INDUCTIVE STUDIES ON REVELATION
Introduction to Revelation
FROM A WESTERN PERSPECTIVE THE BOOK OF REVELATION IS A MESS
For the longest time Western society has valued order and organization. We like everything neatly laid out and spelled out for us. Well, whatever else Revelation is, it is NOT neatly laid out and spelled out for us. Most people either avoid studying Revelation because of it messy-ness, or attempt to study it and walk away totally confused. Since we don't want either option, we need to look at what makes for this confusion.
The Symbolic Nature of Revelation
Revelation can be very confusing because it is highly symbolical. In fact at the very beginning of Revelation John says that he is going to communicate what he has to say through symbols: ""He sent and communicated it by signs by his bondservant John" (Rev. 1:2). The words "by signs" are not found in the English translations; however, that is what the Greek word translated "communicated" actually means, communication by means of signs or symbols. Why John used symbols and signs we shall see later; however, for our present purpose we just need to acknowledge that not only does John communicate by means of symbols but that these symbols lead to confusion.
Now why would John write this Revelation using symbols which confuse? Many claim that John is couching Revelation in symbols in order to "hide" his message. He is writing at a time when Roman authorities are persecuting the Christian church. John himself has been exiled to the isle of Patmos (off the coast of Turkey) where he is writing Revelation. The message of Revelation is so incendiary (the fall of the evil empire persecuting God's people) that if John had just come straight out and said that the Roman emperor and Roman empire were going to be destroyed by the God of Christianity, the Romans would have intensified their persecution of the Christian church. John writes in symbols to "hide" his message from the Roman authorities; however, he uses symbols which his Christian readers would understand and which then would "reveal" to his readers the message he wants to communicate to them. Our problem is that we live 1900 years after John wrote these symbols. Although his readers probably understood perfectly what John was saying, we cannot make that claim ourselves.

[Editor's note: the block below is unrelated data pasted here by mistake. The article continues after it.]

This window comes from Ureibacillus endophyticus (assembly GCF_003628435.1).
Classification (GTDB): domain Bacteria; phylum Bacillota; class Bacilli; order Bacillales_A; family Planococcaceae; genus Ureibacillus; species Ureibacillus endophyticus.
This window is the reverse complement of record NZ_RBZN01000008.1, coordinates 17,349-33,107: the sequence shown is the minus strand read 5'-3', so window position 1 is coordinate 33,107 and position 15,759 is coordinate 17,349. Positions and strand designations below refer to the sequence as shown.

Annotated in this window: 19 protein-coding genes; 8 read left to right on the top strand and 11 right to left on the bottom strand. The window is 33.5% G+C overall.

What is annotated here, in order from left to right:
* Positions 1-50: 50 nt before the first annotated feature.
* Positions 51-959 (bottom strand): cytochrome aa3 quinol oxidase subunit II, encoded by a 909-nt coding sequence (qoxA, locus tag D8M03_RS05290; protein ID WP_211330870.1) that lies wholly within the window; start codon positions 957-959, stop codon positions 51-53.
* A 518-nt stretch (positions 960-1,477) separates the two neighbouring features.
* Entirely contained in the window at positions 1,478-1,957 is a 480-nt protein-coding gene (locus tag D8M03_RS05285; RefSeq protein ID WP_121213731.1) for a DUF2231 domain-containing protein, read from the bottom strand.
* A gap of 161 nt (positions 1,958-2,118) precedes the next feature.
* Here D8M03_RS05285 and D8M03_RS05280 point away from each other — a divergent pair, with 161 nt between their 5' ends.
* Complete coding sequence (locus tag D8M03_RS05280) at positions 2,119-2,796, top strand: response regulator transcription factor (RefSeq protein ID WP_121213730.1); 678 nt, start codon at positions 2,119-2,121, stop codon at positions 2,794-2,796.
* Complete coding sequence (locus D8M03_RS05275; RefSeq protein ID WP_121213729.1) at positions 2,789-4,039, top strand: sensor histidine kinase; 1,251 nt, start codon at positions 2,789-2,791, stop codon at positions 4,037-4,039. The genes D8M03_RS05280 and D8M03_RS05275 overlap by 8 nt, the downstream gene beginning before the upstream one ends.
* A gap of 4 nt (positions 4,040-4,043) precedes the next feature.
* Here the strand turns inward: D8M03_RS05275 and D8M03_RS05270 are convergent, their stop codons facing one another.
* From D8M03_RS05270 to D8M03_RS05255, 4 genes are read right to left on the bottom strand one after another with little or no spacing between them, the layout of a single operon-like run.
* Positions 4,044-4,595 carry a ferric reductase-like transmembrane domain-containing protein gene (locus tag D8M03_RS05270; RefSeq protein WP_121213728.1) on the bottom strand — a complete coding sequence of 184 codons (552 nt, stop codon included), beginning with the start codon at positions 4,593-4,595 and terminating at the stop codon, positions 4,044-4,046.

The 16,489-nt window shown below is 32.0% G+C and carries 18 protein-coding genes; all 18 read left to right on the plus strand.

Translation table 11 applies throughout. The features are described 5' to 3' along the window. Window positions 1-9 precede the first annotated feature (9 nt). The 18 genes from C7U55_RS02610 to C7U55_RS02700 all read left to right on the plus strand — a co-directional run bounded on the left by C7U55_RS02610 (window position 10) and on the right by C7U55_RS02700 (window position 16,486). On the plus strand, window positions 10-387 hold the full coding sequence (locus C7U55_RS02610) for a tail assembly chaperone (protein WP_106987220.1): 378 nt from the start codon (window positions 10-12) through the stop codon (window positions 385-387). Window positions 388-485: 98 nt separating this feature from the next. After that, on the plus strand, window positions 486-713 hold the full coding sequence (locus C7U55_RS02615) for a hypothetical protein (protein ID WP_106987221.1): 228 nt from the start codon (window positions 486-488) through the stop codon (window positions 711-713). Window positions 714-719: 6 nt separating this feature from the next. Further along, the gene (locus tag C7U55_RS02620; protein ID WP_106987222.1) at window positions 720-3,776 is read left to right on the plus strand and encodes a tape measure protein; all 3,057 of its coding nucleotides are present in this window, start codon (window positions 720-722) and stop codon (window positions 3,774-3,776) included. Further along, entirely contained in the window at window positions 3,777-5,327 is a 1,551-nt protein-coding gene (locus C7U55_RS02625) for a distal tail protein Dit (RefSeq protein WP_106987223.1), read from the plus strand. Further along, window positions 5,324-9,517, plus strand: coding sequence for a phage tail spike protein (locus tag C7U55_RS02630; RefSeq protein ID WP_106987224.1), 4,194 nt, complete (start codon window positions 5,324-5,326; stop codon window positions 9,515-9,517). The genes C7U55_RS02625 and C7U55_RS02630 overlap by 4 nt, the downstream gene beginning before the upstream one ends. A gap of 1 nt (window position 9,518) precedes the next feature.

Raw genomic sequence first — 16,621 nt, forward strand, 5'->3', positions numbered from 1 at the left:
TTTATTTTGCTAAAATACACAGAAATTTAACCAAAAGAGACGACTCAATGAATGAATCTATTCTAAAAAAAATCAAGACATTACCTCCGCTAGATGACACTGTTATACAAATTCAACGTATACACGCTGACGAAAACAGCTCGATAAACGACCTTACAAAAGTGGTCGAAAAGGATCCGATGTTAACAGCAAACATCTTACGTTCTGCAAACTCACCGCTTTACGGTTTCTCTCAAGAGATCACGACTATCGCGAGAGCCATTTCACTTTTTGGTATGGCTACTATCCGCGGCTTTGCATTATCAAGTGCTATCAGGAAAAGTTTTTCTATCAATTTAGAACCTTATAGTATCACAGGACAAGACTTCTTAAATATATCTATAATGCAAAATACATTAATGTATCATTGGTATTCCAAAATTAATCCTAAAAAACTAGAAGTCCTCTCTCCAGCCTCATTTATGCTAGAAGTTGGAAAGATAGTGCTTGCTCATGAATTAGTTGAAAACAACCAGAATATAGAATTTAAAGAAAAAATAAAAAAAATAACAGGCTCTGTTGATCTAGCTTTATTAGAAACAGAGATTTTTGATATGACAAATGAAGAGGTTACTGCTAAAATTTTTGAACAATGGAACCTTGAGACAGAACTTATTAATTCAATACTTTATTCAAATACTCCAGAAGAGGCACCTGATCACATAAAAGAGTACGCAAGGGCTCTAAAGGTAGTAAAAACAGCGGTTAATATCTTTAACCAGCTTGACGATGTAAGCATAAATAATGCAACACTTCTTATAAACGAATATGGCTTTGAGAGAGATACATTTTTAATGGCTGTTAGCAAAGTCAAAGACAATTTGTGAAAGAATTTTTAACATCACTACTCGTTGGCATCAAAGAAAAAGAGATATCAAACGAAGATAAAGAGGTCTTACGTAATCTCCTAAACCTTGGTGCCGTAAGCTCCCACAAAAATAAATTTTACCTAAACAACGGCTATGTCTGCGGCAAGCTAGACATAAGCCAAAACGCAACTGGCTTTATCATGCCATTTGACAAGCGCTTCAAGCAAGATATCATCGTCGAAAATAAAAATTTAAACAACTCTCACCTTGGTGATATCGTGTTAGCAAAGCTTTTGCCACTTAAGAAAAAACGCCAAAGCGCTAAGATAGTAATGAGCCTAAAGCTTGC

There is probably a second reason though why John uses symbols or pictures in describing the terrible events of the last days. Simply put, he is an artist at heart. Revelation is not the only book in the NT which bears his stamp. The Gospel of John and the 3 letters of John come from his hand or were written under his leadership. At least 2 of these books are highly imaginative. In the first 11 chapters of the Gospel of John, John uses symbols and images to expand our understanding of who Jesus is:
I have come to believe that Revelation is better painted or sung than analyzed and torn down to its simplest elements. The Hallelujah Chorus gives a much better sense of the victory proclaimed by Revelation than any sermon or teaching could do. The company where my wife works represents a lady who has actually drawn a huge mural depicting the characters and scenes in Revelation. When I first heard of this, I rolled my eyes in disbelief, until I actually saw the DVD myself. By viewing this DVD, I was reminded once more of the awesome majesty and sweep of the book of Revelation.
Another reason John uses symbols is that symbols are the best way to describe what is going on in the Book of Revelation. When I was just 21, I read the book The Late Great Planet Earth by Hal Lindsey. It was the rage among conservative Christians. He claimed that many of the strange creatures featured in Revelation were John's way of describing the terrible weaponry of the 20th century. The fire coming out of the mouths of horses was actually fire shooting out of modern Russian tanks.